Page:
Execution tops CEO’s List of Concerns
According to Reputation Notebook, Mark Shadle’s blog on corporate public relations, research from The Conference Board showed that “execution” is the top concern of US CEO’s. “This year’s overall top challenge shows that CEOs from around the world are realizing that strong execution is a critical factor in driving profits and revenues,” says Jonathan Spector, President and CEO of The Conference Board. “These executives are also becoming increasingly aware of the crucial role that people play in growing their companies.”
The Conference Board’s study distinguished “Excellence in Execution” from “Consistent execution of strategy by top management” (See statistics below). This made me pause to consider the difference between these concerns in the mind of a CEO.
Conference Board Research on CEO Concerns
(% citing challenge as of “greatest concern”)
1. Sustained & steady top-line growth 41.3%
2. Excellence in execution 39.6%
3. Consistent execution of strategy by top management 38.5%
4. Profit growth 29.9%
5. Customer loyalty/retention 25.6%
6. Finding managerial talent 20.9%
7. Top management succession 20.1%
8. Corporate reputation 19.7%
9. Stimulating innovation/creativity 19.2%
10. Speed, flexibility, adaptability to change 18.2%
The distinction between “Excellence in Execution” and “Consistent execution by top management” strikes me because it shows that CEO’s understand that their challenges include at least two components: process discipline and alignment. The former takes years to put in place. The absence of the latter takes seconds to undermine the former. Good alignment at the top promotes the development and maintenance of good operational processes. Bad alignment results in confusion and leads people to bypass operational processes.
For CEO’s of larger companies, the issue of execution must feel like trying to drive a car with a 10 second delay between turning the wheel and the car’s response. Only the delay is more like weeks or months and the car is more like an aircraft carrier and the steering wheel is really a network of conversations. No wonder CEO’s worry about execution!
Senior leaders can get misaligned when they don’t fully comprehend the overall strategy and what it requires from the various functions and departments of a company. This is easier to have happen than one might think. Large corporations are very complex and strategies can often be expressed in very general terms. The processes for operationalizing a strategy can be quite fragmented and misalignment can easily creep into the details when functional heads don’t have the time, or don’t feel they have the standing to question each other’s plans.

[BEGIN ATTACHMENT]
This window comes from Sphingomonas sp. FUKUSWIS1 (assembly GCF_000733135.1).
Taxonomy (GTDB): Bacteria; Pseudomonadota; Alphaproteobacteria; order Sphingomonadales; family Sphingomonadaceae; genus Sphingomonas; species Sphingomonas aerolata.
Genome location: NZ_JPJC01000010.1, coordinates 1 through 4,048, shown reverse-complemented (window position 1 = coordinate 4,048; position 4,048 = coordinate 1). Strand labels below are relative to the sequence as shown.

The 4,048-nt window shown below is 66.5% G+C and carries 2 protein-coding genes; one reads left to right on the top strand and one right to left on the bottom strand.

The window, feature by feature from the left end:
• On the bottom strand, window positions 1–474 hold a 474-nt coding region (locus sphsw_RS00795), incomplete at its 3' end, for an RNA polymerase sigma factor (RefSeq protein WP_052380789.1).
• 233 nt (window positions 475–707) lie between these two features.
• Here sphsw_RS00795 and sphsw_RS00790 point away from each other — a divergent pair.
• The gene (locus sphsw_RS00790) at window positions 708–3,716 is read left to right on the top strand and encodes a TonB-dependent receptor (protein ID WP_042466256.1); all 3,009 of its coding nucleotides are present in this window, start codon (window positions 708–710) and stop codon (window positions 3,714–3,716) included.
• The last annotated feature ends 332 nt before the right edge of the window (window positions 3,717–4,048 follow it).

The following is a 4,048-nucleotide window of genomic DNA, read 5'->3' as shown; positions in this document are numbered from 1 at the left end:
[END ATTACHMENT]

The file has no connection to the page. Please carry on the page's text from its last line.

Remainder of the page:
Senior leaders can also get misaligned when they pursue self-centered tactics that place higher priority on functional goals than on the organization’s as a whole. Senior management teams face two types of competition: market and spotlight. Market competition effects them all, and their collective response to market competition can determine their compensation and their reputations quite directly. Spotlight competition is the internal competition for glory, promotion and turf. This competition is unhealthy, but common. And it can have a devastating impact on execution. The reason, of course, is that Spotlight competition is based on goals that are not aligned with the business goals. They are personal goals of the individuals leading the organization.
So, what is a CEO to do? It sounds cliche to say it, but I think that the work of execution starts at the top and the unit of work is rigorous dialogue. By rigorous, I mean that each participant, and especially the CEO, pays exquisitely close attention to the process of the conversations that formulate strategy and the commitments that each participant makes, ensuring candor, mutual understanding and agreement on the details. Being good at this kind of rigorous dialogue takes discipline in the processes of interaction. It requires balancing advocacy for your own view with a willingness to be influenced by the views of the others. And it requires a shared value for dialogue within the team, so that when individual members slip into old habits of steamrolling or silent veto, the rest of the members call the process and restore the conditions for dialogue. It has been rare for me in my 20 years of consulting to find a senior leadership team that practiced this kind of rigor.
A CEO can start the process rolling by making the connection between alignment and execution, and between dialogue and alignment. When this connection gets made, it becomes pretty clear that the quality of interaction of the senior team influences the quality of execution of the organization. Then the CEO can make quality of interaction a process metric for senior leadership team work. Quality of interaction could have three components: candor, balance of input from the members, and decisions reached. The first could be measured on a scale of one to ten, with one being outright lying, five meaning hidden agendas and ten meaning full disclosure of all relevant facts, assumptions and feelings. The second could be measured by percentage of time each participant spoke or by the percentage of participants who contributed during the meeting. The last could be simply the number of decisions reached, with deductions taken for decisions that were reopened due to previous failures of candor or participation.
This kind of attention to the quality of interaction can be propagated throughout an organization to raise the quality of alignment and execution at functional, departmental and project levels too. Imagine an organization in which everyone was fully candid about their understanding and support for the strategy and tactics the CEO want to execute. It could leave you free to worry about other things. Like customers and competitors.